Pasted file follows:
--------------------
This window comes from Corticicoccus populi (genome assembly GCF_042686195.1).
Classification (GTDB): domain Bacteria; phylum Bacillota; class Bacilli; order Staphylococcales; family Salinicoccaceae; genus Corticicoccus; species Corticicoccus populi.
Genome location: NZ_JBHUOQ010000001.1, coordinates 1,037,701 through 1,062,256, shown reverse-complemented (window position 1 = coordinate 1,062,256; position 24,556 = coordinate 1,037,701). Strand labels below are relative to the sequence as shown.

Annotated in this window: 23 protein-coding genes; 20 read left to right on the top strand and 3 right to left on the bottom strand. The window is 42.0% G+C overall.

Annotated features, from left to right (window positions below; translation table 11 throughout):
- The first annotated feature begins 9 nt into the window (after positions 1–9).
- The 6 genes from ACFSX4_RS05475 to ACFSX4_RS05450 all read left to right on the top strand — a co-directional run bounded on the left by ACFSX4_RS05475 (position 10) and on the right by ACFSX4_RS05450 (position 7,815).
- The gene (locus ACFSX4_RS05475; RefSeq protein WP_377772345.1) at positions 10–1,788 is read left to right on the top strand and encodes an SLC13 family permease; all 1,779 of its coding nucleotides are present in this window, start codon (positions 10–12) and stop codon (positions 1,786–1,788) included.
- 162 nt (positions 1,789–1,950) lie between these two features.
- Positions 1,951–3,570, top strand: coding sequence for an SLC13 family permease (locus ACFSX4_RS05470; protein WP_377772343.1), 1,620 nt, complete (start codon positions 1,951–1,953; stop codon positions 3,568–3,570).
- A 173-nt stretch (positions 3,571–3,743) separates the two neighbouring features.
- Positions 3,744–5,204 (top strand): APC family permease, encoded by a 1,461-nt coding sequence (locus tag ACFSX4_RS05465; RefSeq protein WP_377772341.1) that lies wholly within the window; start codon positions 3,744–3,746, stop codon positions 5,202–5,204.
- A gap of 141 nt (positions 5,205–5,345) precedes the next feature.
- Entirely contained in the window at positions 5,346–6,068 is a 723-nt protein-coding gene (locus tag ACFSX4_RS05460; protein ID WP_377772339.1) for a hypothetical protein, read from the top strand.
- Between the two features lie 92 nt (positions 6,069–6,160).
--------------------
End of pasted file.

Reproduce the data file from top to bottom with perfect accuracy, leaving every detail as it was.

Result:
This window comes from Corticicoccus populi (genome assembly GCF_042686195.1).
Classification (GTDB): domain Bacteria; phylum Bacillota; class Bacilli; order Staphylococcales; family Salinicoccaceae; genus Corticicoccus; species Corticicoccus populi.
Genome location: NZ_JBHUOQ010000001.1, coordinates 1,037,701 through 1,062,256, shown reverse-complemented (window position 1 = coordinate 1,062,256; position 24,556 = coordinate 1,037,701). Strand labels below are relative to the sequence as shown.

Annotated in this window: 23 protein-coding genes; 20 read left to right on the top strand and 3 right to left on the bottom strand. The window is 42.0% G+C overall.

Annotated features, from left to right (window positions below; translation table 11 throughout):
- The first annotated feature begins 9 nt into the window (after positions 1–9).
- The 6 genes from ACFSX4_RS05475 to ACFSX4_RS05450 all read left to right on the top strand — a co-directional run bounded on the left by ACFSX4_RS05475 (position 10) and on the right by ACFSX4_RS05450 (position 7,815).
- The gene (locus ACFSX4_RS05475; RefSeq protein WP_377772345.1) at positions 10–1,788 is read left to right on the top strand and encodes an SLC13 family permease; all 1,779 of its coding nucleotides are present in this window, start codon (positions 10–12) and stop codon (positions 1,786–1,788) included.
- 162 nt (positions 1,789–1,950) lie between these two features.
- Positions 1,951–3,570, top strand: coding sequence for an SLC13 family permease (locus ACFSX4_RS05470; protein WP_377772343.1), 1,620 nt, complete (start codon positions 1,951–1,953; stop codon positions 3,568–3,570).
- A 173-nt stretch (positions 3,571–3,743) separates the two neighbouring features.
- Positions 3,744–5,204 (top strand): APC family permease, encoded by a 1,461-nt coding sequence (locus tag ACFSX4_RS05465; RefSeq protein WP_377772341.1) that lies wholly within the window; start codon positions 3,744–3,746, stop codon positions 5,202–5,204.
- A gap of 141 nt (positions 5,205–5,345) precedes the next feature.
- Entirely contained in the window at positions 5,346–6,068 is a 723-nt protein-coding gene (locus tag ACFSX4_RS05460; protein ID WP_377772339.1) for a hypothetical protein, read from the top strand.
- Between the two features lie 92 nt (positions 6,069–6,160).